My interest in World music fluctuates. There’s something so painfully narrow-minded about the term (really? There’s America/Western Europe and then there’s The World?). So I’m sometimes turned off simply by the exploitative vibe in it all. And do I enjoy some World music simply because it’s different (did people like Slumdog Millionaire because it featured India)? I think the answer to that question is yes. Is that wrong? I’m not sure. I just know that I love Gustavo Santaolalla.
Phillipe Caerou loves World music, too. It’s one of the many genres he lists on his Jamendo page. All five of this week’s songs come from his debut album, which can be listened to in its entirety over at his rather out-of-date blog. I hope he’s still going strong, but seriously – dude’s website could use a facelift.
The nice thing about Caerou’s music is that it doesn’t always brandish the World music influences willy-nilly. You’ll hear some non-Western instruments. You’ll hear some Eastern scales. But the ambient electronica mode kind of smoothes out the rough edges where the more disparate influences meet.
As I was riding Caerou’s “Anthem,” I had to squash the part of my brain that just kept playing Rush. Meanwhile, Caerou was busy squeezing every possible instrument into this song. Perhaps he was trying to create some kind of World anthem. He threw in a harp, an electric guitar, piano, trumpet, something in between a sitar and a mouth harp. Oh yeah, and there’s an electronic voice chanting that sounds eerily like it’s saying “Ohh yeaahhhh!” (Think Kool-Aid man dressed up as Siddhartha Gautama for Halloween). I particularly enjoyed how the trumpets burst out of the ambient texture. The first time it happens, the whole color scheme of the ride changes from muted blues and greens to bright oranges and yellows. Imagine the sun coming over the horizon on an otherwise hazy morning. Unfortunately, the second time this happens, the song is in such full swing that yellows and reds are bountiful – it lessens the trumpets’ impact. You should definitely play this song, though be prepared for a ten- or fifteen-second silence at the end of the audio file that really puts a damper on the end of the ride. If you’ve messed up a Clean Finish, you now have too much time to sit and stew about it. A few Audiosurf commenters said it deterred them from repeated playthroughs of the track, which is a shame as it’s a good one.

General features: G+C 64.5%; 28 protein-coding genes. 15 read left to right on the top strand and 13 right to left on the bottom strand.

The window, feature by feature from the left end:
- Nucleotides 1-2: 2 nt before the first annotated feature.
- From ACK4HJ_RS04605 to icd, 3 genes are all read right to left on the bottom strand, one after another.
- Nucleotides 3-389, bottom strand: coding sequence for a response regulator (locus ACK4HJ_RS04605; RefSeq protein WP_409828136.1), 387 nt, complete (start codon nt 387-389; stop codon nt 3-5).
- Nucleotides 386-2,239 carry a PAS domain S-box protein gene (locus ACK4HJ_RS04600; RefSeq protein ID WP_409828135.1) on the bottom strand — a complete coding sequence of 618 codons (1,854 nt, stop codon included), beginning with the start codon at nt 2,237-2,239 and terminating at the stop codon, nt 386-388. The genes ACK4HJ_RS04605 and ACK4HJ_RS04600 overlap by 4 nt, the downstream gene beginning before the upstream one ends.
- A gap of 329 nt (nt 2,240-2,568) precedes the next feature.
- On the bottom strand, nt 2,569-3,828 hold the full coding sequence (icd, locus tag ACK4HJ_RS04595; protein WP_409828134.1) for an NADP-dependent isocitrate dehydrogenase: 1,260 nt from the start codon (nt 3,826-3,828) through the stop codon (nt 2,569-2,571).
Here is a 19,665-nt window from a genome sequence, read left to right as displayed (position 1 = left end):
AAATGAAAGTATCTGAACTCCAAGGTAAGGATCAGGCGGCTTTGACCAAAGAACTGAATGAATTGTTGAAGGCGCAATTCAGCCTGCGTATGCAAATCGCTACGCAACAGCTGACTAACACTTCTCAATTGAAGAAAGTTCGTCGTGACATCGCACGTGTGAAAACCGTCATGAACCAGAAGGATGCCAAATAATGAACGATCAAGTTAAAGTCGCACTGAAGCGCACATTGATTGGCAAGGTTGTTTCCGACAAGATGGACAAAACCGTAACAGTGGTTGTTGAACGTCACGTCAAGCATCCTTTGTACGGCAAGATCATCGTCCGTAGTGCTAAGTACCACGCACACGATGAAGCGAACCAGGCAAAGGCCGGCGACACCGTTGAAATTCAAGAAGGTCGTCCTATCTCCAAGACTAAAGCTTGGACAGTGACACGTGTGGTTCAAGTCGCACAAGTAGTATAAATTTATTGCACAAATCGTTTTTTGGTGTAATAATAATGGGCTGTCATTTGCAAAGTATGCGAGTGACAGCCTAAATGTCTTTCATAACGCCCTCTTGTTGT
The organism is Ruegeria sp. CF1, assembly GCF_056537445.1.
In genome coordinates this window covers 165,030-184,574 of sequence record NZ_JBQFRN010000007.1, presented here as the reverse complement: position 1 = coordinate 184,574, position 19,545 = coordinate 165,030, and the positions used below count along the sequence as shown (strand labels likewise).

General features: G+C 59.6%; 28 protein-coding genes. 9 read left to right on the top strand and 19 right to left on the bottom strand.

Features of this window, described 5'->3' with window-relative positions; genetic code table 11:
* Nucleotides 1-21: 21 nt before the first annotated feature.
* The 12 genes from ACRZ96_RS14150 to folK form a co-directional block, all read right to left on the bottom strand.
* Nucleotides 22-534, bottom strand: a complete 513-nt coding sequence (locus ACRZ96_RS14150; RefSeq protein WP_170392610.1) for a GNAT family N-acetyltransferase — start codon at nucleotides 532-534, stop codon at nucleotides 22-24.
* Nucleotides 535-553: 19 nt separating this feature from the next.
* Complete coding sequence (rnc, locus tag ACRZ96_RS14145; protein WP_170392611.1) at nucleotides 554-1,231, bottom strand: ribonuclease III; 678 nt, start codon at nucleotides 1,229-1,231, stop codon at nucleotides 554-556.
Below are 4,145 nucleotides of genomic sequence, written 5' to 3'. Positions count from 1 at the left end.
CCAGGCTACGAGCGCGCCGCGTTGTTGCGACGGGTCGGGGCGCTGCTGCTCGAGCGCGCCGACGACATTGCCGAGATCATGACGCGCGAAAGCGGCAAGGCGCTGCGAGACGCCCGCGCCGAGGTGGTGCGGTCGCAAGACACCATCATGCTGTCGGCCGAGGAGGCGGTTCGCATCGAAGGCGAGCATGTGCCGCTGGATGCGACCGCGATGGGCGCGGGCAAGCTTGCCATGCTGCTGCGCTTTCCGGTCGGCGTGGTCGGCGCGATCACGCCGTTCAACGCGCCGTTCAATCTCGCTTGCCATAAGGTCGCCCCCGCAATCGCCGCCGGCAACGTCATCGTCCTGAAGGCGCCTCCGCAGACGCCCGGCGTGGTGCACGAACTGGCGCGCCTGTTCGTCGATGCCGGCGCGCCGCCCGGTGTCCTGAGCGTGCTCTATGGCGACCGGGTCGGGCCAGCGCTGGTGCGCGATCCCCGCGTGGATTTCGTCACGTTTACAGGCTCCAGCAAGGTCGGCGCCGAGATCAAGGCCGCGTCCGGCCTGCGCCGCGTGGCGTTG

“Eden” makes me feel like I’m being seduced. Which, I suppose, is a rather appropriate vibe depending on what angle you’re taking. We needn’t always harp on the I Don’t Know You’re Naked You Don’t Know I’m Naked Garden Paradise part. It can be about the Snake. About the sexiness of that kind of knowledge. To be fair, I only feel like this song’s trying to seduce me in certain parts. The chorus? Not so much. The chorus is a lot fuller, with bells ringing and a woman moaning (my sexy metaphor is gaining traction). The track realizes this well with lots of quickly sloping hills and broad curves. Musically, however, I’m not in love with the woman’s singing. It’s a bad mix of Western vocal masturbation and a bad imitation of an Eastern chant mode. A shame it’s been laid over an otherwise engaging ride.
“Wires” starts with an Organum, which sold me right away. Then the drums kicked in and for a second I was expecting a chant remix à la Tropic Thunder’s fake Robert Downey Jr. trailer. Instead, it spirals off into a more traditional electronica place, relying heavily on 80s style keyboard samples. Fans of intense rides should know there’s a sick, thirty-second bend toward the end of the song that had me leaning in my chair. Ultimately, the 80s sound kind of turned me off, and some ashamed part of me really wanted to hear that chanting supported by a killer beat. “Jhada” opens with some promising percussion (though I can’t identify the particular type of drum). Unfortunately, a proper drum set then kicks in and the song doesn’t really change after that. Some Asian men sing. A flute rocks out. It repeats. It’s a relaxing song despite the moderately challenging ride. Perhaps better for lulling you into a state prime for acupuncture than music-puzzling. “Moonsoon” (not Monsoon, which caused much confusion on the post-show board) is another song with Pan-Asian influences. You’ve got your Chinese flute. Your Indian woman who singings and then starts talking, speaking her “English Words of Truth” (her words, no lie). Prep your ear drums for sudden spikes in volume – the flute occasionally breaks onto the scene suddenly, summoning a quick crop of traffic in the process. I’ve only done formal yoga twice in my life, but I could totally see using this (and most of this week’s tracks) as background music for a yoga or movement class. I know I’d be simultaneously relaxed and energized.
All songs were played at least twice on the Pro difficulty using the Eraser and Vegas characters. More than one of the tracks besides “Anthem” also had that annoying ten seconds of silence tacked onto the end. I don’t believe it’s anything artistic; it’s simply the result of how it was recorded/converted into an audio file. It’s frustrating, but perhaps less so now that you’ve been warned?